Advertisers are trying to stay increasingly relevant; the rise of mobile has helped them stay alert to trends and consumer habits. Location-based marketing is the latest aspect of mobile to hit the market in a revolutionary way.
Location is an important building block in shaping consumer context at any moment. Mobile is deeply personal and location data is a big part of it. From 2012 to 2014 mobile advertising campaigns using mobile location data for grew from $1.2B to an estimated $3.9B help prove this point, notes IAB.
As the above statistic suggests, location-based mobile advertising has created excitement and chatter among the advertising community. While this noise is positive, marketers need to make sure they differentiate myths from facts and fully understand the fundamentals before jumping in.
Myth 1: Data is data
Let’s face it - there’s good location data and there’s bad location data. Not all data is worth basing your marketing strategy upon. The next time you want a location element in your mobile campaign, make sure your vendor has strict quality control checks in place.
For example, if large volumes of location signals are coming from regions with sparse population as a trend, the data quality becomes questionable as it no longer reflects natural human behavior. Hyperlocality, clusterability, resonance, precision, accuracy and level of control on location are elements you need to keep in mind.
One does not rank higher than another in terms of importance, rather they work together to help ensure your assessing all data equally.
Myth 2: Leveraging location signals involves trespassing on user privacy
While there is certainly interest and hype among marketers to use location data, there are still valid concerns around user privacy. Luckily, there are ecosystem players who only utilize opt-in location signals, putting worries around privacy at ease.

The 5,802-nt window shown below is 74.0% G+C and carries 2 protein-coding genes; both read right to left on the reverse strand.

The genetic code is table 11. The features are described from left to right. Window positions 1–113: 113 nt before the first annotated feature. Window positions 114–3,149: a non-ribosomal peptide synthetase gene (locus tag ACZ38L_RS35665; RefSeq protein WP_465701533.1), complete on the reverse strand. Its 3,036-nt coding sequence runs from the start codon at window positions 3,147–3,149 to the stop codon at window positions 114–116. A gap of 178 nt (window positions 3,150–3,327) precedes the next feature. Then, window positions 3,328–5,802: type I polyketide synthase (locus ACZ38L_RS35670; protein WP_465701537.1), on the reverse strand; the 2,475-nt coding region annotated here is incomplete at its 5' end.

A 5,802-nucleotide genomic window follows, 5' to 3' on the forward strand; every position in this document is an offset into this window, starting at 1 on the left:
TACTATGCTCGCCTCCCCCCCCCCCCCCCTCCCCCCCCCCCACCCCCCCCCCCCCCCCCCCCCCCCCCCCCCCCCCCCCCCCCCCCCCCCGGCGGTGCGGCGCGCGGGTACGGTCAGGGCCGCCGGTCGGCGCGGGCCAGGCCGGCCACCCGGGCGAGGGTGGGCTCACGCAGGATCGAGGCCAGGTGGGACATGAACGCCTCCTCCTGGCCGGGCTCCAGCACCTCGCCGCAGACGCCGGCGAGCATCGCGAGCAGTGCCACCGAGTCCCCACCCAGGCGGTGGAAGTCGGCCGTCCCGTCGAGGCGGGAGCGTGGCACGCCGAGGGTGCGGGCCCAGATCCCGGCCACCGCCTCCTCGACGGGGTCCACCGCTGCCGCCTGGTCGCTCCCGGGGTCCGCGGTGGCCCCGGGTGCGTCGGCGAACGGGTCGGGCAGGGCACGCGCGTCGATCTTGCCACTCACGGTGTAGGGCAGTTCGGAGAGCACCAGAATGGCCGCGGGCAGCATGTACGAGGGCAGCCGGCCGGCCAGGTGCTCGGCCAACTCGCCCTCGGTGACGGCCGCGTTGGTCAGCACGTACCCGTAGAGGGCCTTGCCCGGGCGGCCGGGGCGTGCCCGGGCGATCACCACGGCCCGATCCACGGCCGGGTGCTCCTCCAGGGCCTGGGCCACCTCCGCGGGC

Myth 3: Sometimes the scale of mobile traffic is not in line with actual population scare of the area. How is this possible? In location-based at tech flawed?
More often than not, we fail to factor in natural human behavior when making a correlation between traffic volume and number of real-world users. If we take a step back and factor in the natural drop-offs from (a) the number of people at a specific location to (b) the number of people actually being on apps that capture and send location data (which of course must be user opt-in), and then (c) finally filtering out a significant volume of signals on account of poor data quality, the observation starts making sense.
Myth 4: “Location-based advertising” and “Geo-targeting” are the same thing.
It is a fairly common perception that geo-targeting is the only way digital marketers can leverage location signals. While it is true that geo-targeting is a common application of location data, this is not the only option. Location-powered audience segments are being used more to leverage users’ footprints to make inferences about their psychographics and general behavior.
Aside from those obvious applications – creative strategies and offline attributions are also important. Weather, pollution levels – these are the changing location based applications that allow for creativity and spontaneity in campaigns.
In summary, there is no doubt that mobile advertising has a leg up on the traditional models. The use of location is becoming increasingly essential to successful campaigns. In order for marketers to create meaningful and impactful results, they need to ensure they understand the technology and ask the right questions.